Showing posts tagged writing

Anonymous asked: how do you write humor? I want my story to be funny but every time I read it, it seems to fall flat...

fuckyeahcharacterdevelopment:

Seeing as how I’m naturally hilarious and all the brilliant humor you see from me is pure talent and wit overflowing (read: I have no idea how to articulate being funny because I’m actually just dumb), I’m going to hook you up with a couple of links.

Five Practical Tips on Writing Humor
Nine Tips on Writing Humor from Scott Adams
Humor Writing Tips
The Secret of Writing Funny
Four Commandments to Writing Funny

I hope that helps!

- Allie

(Reblogged from fuckyeahcharacterdevelopment)
No writing is wasted. Did you know that sourdough from San Francisco is leavened partly by a bacteria called lactobacillus sanfrancisensis? It is native to the soil there, and does not do well elsewhere. But any kitchen can become an ecosystem. If you bake a lot, your kitchen will become a happy home to wild yeasts, and all your bread will taste better. Even a failed loaf is not wasted. Likewise, cheese makers wash the dairy floor with whey. Tomato gardeners compost with rotten tomatoes. No writing is wasted: the words you can’t put in your book can wash the floor, live in the soil, lurk around in the air. They will make the next words better.
Erin Bow (via writersrelief)
(Reblogged from aithne)

Thoughts on writing- crafting a story

The hardest part of writing for me has always been to come up with a story premise.  I often get characters or setting, but nothing for them to do, nowhere for them to move.  I’ve had some thoughts on this subject lately, some inspiration if you will, from a couple different sources.  Maybe you’ll benefit, too.

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Anyone who has read thousands of pages of chivalric literature knows that either these texts were meant for men as well as women, or that medieval women simply could not get enough of combat and war, of the detailed effects of sword strokes on armour and the human body beneath, of the particulars of tenurial relationships, and of the tactical manouevres that lead to victory. Such evidence suggests that the great body of chivalric literature was aimed at knights even more than at their ladies.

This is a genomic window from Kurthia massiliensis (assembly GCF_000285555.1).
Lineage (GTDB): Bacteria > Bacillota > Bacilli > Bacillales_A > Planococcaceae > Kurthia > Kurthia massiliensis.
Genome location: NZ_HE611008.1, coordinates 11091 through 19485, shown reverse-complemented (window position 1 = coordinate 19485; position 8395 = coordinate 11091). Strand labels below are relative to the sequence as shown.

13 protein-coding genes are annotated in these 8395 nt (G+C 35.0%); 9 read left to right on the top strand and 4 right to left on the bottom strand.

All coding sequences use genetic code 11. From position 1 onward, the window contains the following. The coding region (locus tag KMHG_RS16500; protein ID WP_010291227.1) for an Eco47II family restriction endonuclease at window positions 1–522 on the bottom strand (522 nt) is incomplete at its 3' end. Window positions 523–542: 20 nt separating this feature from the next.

Richard W. Kaeuper, Chivalry and Violence in Medieval Europe, Oxford: Oxford University Press, 1999, p. 32

Someone remind me: Why do we consider romances chick lit and war stories to be for men?

(Reblogged from thegirlandherbooks)
All writers are vain, selfish, and lazy, and at the very bottom of their motives there lies a mystery. Writing a book is a horrible, exhausting struggle, like a long bout of some painful illness. One would never undertake such a thing if one were not driven on by some demon whom one can neither resist nor understand. For all one knows that demon is simply the same instinct that makes a baby squall for attention. And yet it is also true that one can write nothing readable unless one constantly struggles to efface one’s own personality. Good prose is like a windowpane. I cannot say with certainty which of my motives are the strongest, but I know which of them deserve to be followed.
George Orwell, Why I Write

(Source: orwell.ru)

Fall is my creative time.

For some reason I feel most inclined to write and get ideas for writing this time of year.

It’s also a time I feel like reading classic ghost stories.  Any recommendations?  Two of my favorites are Roald Dahl’s collection and Ancestral Shadows by Russell Kirk.

Something for fantasy writers

I mentioned that Chris Wickham’s meaty Framing the Early Middle Ages would be good for those looking for a thesis topic.  It occurred to me that it could also give some inspiration for world building.

The book surveys a variety of European cultures in turbulent times, which is usually the type of backdrop used for fantasy stories.  It could give you ideas on how to structure economies and political factions, for instance.

The detective story differs from every other story in this: that the reader is only happy if he feels a fool.
G.K. Chesteron, The Ideal Detective Story

(Source: chesterton.org)

(Reblogged from storyshots)
A good novel tells us the truth about its hero, but a bad novel tells us the truth about its author.
G. K. Chesterton